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Trial of cops charged with Laquan McDonald cover-up moved to November

Thomas Gaffney, Joseph Walsh

Chicago Police Officers Thomas Gaffney (center) and Joseph Walsh (right) leave the Leighton Criminal Courthouse last year after pleading not guilty for allegedly trying to cover up what happened the night Laquan McDonald was shot to death. | Andy Grimm/Sun-Times

The trial of three Chicago Police officers charged with filing false reports on the Laquan McDonald shooting to cover for fellow officer Jason Van Dyke will start after Thanksgiving.

The change in date comes just weeks ahead of the July 10 trial date set earlier this year, as lawyers for Det. David March and Van Dyke’s partner, Joseph Walsh, conceded there was not enough time to brief outstanding issues in the case. The third officer charged is Thomas Gaffney.

But the trial delay was longer than the defense had hoped. Ronald Safer, one of several private attorneys handling the case with Special Prosecutor Patricia Brown Holmes, said his team is booked to start a two-month trial downstate in September, and couldn’t take on a trial until mid-November.

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The trial now is set to begin Nov. 26, a date that might mean the three officers’ trial will take place after Van Dyke’s. No date yet has been set for Van Dyke’s case, but Judge Vincent Gaughan in recent weeks had been pushing to see the trial begin as soon as this summer.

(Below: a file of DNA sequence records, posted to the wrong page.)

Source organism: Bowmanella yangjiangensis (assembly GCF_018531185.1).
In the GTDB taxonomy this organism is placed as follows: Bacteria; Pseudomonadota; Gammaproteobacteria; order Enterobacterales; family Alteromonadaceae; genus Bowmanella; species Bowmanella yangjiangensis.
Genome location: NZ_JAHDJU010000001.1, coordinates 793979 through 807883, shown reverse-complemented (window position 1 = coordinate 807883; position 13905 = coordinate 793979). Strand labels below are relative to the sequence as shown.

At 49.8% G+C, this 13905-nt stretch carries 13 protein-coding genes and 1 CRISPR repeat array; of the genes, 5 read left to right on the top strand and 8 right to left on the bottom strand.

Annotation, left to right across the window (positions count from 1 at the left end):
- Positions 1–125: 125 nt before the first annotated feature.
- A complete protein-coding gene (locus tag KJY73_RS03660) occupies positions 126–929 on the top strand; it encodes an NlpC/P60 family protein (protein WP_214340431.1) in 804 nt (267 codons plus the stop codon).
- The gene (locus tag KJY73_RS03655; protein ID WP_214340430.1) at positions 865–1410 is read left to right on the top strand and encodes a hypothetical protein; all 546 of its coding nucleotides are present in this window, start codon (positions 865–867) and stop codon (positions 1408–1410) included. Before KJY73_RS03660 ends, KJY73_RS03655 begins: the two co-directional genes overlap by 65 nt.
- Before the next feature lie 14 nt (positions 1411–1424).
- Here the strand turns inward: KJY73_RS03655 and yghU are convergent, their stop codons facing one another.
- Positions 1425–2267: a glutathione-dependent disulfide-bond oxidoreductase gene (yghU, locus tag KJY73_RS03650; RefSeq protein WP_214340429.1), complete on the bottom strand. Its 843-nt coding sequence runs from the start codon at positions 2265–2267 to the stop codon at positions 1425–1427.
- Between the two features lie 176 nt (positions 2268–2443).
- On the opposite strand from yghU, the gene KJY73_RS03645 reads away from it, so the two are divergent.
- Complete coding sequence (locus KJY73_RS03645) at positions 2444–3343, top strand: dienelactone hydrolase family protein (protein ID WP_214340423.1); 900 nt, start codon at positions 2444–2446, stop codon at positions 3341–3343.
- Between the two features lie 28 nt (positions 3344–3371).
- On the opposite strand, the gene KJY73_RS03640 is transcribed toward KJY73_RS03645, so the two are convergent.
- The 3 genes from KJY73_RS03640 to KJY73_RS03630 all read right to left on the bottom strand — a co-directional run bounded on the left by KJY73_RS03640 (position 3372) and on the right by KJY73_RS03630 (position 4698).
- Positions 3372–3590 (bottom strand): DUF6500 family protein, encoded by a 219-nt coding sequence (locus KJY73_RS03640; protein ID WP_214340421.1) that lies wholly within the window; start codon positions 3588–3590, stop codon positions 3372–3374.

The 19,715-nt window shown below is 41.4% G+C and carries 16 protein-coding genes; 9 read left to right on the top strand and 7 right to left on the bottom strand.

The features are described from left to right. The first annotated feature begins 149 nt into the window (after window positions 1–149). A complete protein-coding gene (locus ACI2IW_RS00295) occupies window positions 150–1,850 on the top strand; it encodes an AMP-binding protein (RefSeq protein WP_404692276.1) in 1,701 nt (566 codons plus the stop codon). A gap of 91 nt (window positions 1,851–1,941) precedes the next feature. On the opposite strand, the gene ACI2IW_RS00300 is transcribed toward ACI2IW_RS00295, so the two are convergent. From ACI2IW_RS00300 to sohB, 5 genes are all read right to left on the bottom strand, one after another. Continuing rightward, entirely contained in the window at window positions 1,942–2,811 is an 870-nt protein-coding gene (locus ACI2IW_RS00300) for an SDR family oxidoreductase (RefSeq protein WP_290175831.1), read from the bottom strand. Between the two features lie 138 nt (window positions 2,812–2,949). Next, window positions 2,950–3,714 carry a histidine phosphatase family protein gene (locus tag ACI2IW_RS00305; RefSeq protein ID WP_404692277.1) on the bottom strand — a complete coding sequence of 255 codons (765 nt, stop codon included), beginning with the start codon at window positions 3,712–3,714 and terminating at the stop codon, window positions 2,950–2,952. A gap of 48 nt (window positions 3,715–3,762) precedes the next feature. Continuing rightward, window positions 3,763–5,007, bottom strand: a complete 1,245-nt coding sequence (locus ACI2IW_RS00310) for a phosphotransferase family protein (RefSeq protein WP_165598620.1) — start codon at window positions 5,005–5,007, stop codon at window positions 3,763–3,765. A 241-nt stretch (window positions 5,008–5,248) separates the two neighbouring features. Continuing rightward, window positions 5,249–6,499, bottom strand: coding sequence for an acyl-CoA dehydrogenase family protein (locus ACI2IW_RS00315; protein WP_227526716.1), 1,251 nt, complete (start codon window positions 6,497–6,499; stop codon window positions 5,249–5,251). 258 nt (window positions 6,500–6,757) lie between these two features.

Jim McKay, representing David March, said he would have to confer with his client before he could agree to a new trial date. None of the three officers were in court Tuesday.

The three officers had opted for a bench trial in front of Judge Domenica Stephenson. Prosecutors have estimated the trial would take less than a week. Walsh and March retired from CPD after the city Inspector General said the pair should be fired for their roles in the investigation of the McDonald shooting. Gaffney was placed on leave.

Walsh, who was standing beside Van Dyke as Van Dyke fired a volley of 16 shots at McDonald in October 2014, and backed his partner’s statement that McDonald was moving toward them as Van Dyke opened fire. March was the lead investigator in the department’s probe of the shooting, and cleared Van Dyke of wrongdoing. Gaffney, who had been one of the first officers to encounter McDonald the night of the shooting, filed false reports on the incident that said officers on hand had been injured before the shooting.